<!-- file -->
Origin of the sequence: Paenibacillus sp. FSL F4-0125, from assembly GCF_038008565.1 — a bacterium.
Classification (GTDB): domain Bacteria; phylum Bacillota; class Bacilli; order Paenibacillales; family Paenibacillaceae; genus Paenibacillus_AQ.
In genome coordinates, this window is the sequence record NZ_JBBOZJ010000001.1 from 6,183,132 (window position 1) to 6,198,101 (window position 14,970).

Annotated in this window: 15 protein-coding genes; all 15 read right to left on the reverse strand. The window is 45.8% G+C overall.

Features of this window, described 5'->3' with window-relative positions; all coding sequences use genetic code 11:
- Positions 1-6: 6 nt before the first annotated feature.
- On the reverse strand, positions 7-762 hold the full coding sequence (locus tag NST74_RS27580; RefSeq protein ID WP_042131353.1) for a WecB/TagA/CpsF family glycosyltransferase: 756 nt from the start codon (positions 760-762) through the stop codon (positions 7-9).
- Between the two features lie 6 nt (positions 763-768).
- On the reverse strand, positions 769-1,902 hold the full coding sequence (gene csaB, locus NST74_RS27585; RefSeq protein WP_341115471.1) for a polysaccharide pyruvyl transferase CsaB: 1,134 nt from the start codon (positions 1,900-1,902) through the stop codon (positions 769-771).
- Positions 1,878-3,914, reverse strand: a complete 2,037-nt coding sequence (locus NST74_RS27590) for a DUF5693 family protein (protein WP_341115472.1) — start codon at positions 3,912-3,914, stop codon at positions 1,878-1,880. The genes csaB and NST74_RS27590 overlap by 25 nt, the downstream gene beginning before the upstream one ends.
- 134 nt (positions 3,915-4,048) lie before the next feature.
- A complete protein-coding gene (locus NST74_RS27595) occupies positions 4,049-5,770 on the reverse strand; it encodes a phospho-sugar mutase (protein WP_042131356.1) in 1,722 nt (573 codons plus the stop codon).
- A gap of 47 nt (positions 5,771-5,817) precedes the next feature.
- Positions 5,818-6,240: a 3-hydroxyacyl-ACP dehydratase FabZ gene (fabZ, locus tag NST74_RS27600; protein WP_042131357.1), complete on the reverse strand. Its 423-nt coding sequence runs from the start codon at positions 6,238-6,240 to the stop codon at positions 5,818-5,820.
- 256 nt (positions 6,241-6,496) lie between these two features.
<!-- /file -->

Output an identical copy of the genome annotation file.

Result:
Origin of the sequence: Paenibacillus sp. FSL F4-0125, from assembly GCF_038008565.1 — a bacterium.
Classification (GTDB): domain Bacteria; phylum Bacillota; class Bacilli; order Paenibacillales; family Paenibacillaceae; genus Paenibacillus_AQ.
In genome coordinates, this window is the sequence record NZ_JBBOZJ010000001.1 from 6,183,132 (window position 1) to 6,198,101 (window position 14,970).

Annotated in this window: 15 protein-coding genes; all 15 read right to left on the reverse strand. The window is 45.8% G+C overall.

Features of this window, described 5'->3' with window-relative positions; all coding sequences use genetic code 11:
- Positions 1-6: 6 nt before the first annotated feature.
- On the reverse strand, positions 7-762 hold the full coding sequence (locus tag NST74_RS27580; RefSeq protein ID WP_042131353.1) for a WecB/TagA/CpsF family glycosyltransferase: 756 nt from the start codon (positions 760-762) through the stop codon (positions 7-9).
- Between the two features lie 6 nt (positions 763-768).
- On the reverse strand, positions 769-1,902 hold the full coding sequence (gene csaB, locus NST74_RS27585; RefSeq protein WP_341115471.1) for a polysaccharide pyruvyl transferase CsaB: 1,134 nt from the start codon (positions 1,900-1,902) through the stop codon (positions 769-771).
- Positions 1,878-3,914, reverse strand: a complete 2,037-nt coding sequence (locus NST74_RS27590) for a DUF5693 family protein (protein WP_341115472.1) — start codon at positions 3,912-3,914, stop codon at positions 1,878-1,880. The genes csaB and NST74_RS27590 overlap by 25 nt, the downstream gene beginning before the upstream one ends.
- 134 nt (positions 3,915-4,048) lie before the next feature.
- A complete protein-coding gene (locus NST74_RS27595) occupies positions 4,049-5,770 on the reverse strand; it encodes a phospho-sugar mutase (protein WP_042131356.1) in 1,722 nt (573 codons plus the stop codon).
- A gap of 47 nt (positions 5,771-5,817) precedes the next feature.
- Positions 5,818-6,240: a 3-hydroxyacyl-ACP dehydratase FabZ gene (fabZ, locus tag NST74_RS27600; protein WP_042131357.1), complete on the reverse strand. Its 423-nt coding sequence runs from the start codon at positions 6,238-6,240 to the stop codon at positions 5,818-5,820.
- 256 nt (positions 6,241-6,496) lie between these two features.